Load     : 2.12 0.89 0.33                     Password : zeroshell
  Profile  : Default Profile
-------------------------------------------------------------------------------
 COMMAND MENU
  <A> Activate Profile              <P> Change admin password
  <D> Deactivate Profile            <T> Show Routing Table
  <S> Shell Prompt                  <F> Show Firewall Rules
  <R> Reboot                        <N> Show Network Interface
  <H> Shutdown                      <Z> Fail-Safe Mode
  <B> Create a Bridge               <I> IP Manager
  <W> WiFi Manager
 
 
                                                Select:

Now that the firewall is up. I configured the WAN and LAN interfaces via the shell. By default the DHCP server on LAN side is not enabled so in order to access the firewall via the browser I had to set a static IP address on my machine. Once the IP has been configured, just launch a the browser and point to the address as displayed in the console (default http://192.168.0.75)

I also disovered that by default the WAN interface allows access to the ZeroShell interface also, and since the firewall WAN is actually on my LAN, I was able to access and configure the UI from my workstation. This also means that it’s very important to change the default password if the firewall is internet facing as anyone coming across it can reconfigure it.

Running some unencrypted performance tests. I was able to achieve 11.9MB/s (95.2 Mbit/s) throughput across the firewall. This is actually not bad considering the same test on this box running pfSense the throughput was 11.1MB/s.

I came across an interesting article on the ZeroShell forums about the HTTP Anti-Virus Proxy and Compact Flash cards. Specifically about the HAVP’s work directory being used during its operation. To create a RAM drive to store these temporary files instead shut down HAVP and execute these commands from console or through SSH:

root@zeroshell root> cd /Database
root@zeroshell Database> dd if=/dev/zero of=HAVP.ext2 count=100000
100000+0 records in
100000+0 records out
 
root@zeroshell Database> mkfs.ext2 HAVP.ext2
mke2fs 1.42 (29-Nov-2011)
HAVP.ext2 is not a block special device.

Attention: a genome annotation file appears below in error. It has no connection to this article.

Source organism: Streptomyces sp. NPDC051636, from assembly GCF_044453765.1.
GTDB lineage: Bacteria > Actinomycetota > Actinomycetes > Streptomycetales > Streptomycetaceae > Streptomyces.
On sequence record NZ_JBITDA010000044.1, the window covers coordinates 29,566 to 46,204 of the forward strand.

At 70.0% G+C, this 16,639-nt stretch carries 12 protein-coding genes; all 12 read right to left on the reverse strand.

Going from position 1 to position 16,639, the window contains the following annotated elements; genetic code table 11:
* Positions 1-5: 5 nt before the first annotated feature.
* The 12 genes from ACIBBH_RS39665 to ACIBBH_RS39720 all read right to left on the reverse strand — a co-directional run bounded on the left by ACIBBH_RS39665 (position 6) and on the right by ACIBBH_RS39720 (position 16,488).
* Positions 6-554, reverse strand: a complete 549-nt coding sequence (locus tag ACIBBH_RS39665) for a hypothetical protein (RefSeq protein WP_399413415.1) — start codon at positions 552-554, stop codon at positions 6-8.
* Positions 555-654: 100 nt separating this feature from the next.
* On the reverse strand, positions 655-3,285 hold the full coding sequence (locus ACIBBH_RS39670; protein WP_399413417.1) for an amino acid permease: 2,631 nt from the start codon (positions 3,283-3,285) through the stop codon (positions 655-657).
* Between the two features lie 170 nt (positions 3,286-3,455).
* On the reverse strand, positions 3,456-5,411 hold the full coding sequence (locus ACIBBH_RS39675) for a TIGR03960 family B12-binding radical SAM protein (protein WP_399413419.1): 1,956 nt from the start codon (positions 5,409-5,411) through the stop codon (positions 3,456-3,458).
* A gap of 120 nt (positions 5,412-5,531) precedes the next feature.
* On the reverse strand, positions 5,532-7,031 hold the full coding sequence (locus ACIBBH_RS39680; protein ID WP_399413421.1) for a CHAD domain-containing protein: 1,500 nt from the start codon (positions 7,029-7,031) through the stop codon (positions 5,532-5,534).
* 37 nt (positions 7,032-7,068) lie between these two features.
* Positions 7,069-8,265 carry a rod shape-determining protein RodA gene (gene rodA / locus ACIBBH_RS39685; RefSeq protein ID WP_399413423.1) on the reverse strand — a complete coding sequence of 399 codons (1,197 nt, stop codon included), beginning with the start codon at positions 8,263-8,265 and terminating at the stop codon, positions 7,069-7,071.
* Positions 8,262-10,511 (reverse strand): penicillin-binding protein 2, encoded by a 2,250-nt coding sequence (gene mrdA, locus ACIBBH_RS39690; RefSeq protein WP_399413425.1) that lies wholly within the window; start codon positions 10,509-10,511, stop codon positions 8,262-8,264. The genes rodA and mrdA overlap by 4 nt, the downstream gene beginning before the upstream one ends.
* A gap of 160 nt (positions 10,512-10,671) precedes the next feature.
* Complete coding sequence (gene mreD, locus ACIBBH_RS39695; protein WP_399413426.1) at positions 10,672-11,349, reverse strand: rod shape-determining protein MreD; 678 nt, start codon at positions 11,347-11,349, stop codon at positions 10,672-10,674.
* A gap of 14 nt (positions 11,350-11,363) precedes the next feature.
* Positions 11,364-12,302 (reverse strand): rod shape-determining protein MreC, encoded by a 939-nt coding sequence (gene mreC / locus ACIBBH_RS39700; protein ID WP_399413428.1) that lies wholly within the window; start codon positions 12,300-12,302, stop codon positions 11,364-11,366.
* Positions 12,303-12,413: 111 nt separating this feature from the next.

Proceed anyway? (y,n) y
Discarding device blocks: done
Filesystem label=
OS type: Linux
Block size=1024 (log=0)
Fragment size=1024 (log=0)
Stride=0 blocks, Stripe width=0 blocks
12544 inodes, 50000 blocks
2500 blocks (5.00%) reserved for the super user
First data block=1
Maximum filesystem blocks=51380224
7 block groups
8192 blocks per group, 8192 fragments per group
1792 inodes per group
Superblock backups stored on blocks:
        8193, 24577, 40961
 
Allocating group tables: done
Writing inode tables: done
Writing superblocks and filesystem accounting information: done
 
root@zeroshell Database> mount -o loop HAVP.ext2 /mnt
root@zeroshell Database> chown havp.havp /mnt
root@zeroshell Database> umount /mnt
root@zeroshell Database> cat /Database/HAVP.ext2 > /dev/ram3
root@zeroshell Database> mount -omand,noatime /dev/ram3 /Database/var/register/system/havp/tmp
root@zeroshell Database>

The last two lines have to be added to the pre-boot script so that they execute on device restart.

Now just restart the HAVP service and it’s done.

After more than 24 hours of various traffic passing through the firewall, I have not had any issues yet with the Watchguard Timeout. So far so good. The firewall performs pretty well. There’s probably no chance getting the LCD working easily at this point. Though there’s a small possibility that ZeroShell will at one point support LCDProc in which case the LCD can live again.

I have also since added few more remounts to ensure longer CF card life. Apparently just because the ZeroShell distro image is aimed at embedded devices, it still performs regular writes to the local storage. Since CF cards have limited write cycles, remounting the writeable locations in RAM drive should significantly extend the life of the Compact Flash card.

mount -t tmpfs -o size=64m,mode=1777,nosuid,nodev,exec tmpfs /tmp
mount -t tmpfs -o size=16m,mode=755,nosuid,nodev tmpfs /var/run
mount -t tmpfs -o size=16m,mode=755,nosuid,nodev tmpfs /var/lock
mount -t tmpfs -o size=64m,mode=755,nosuid,nodev tmpfs /Database/LOG
mount -t tmpfs -o size=16m,mode=755,nosuid,nodev tmpfs /Database/var/register/system/mrtg/counters
mount -t tmpfs -o size=32m,mode=755,nosuid,nodev tmpfs /Database/var/register/system/mrtg/html

One thought on “Watchguard x500 Hacking – Part 3 – ZeroShell

Leave a Reply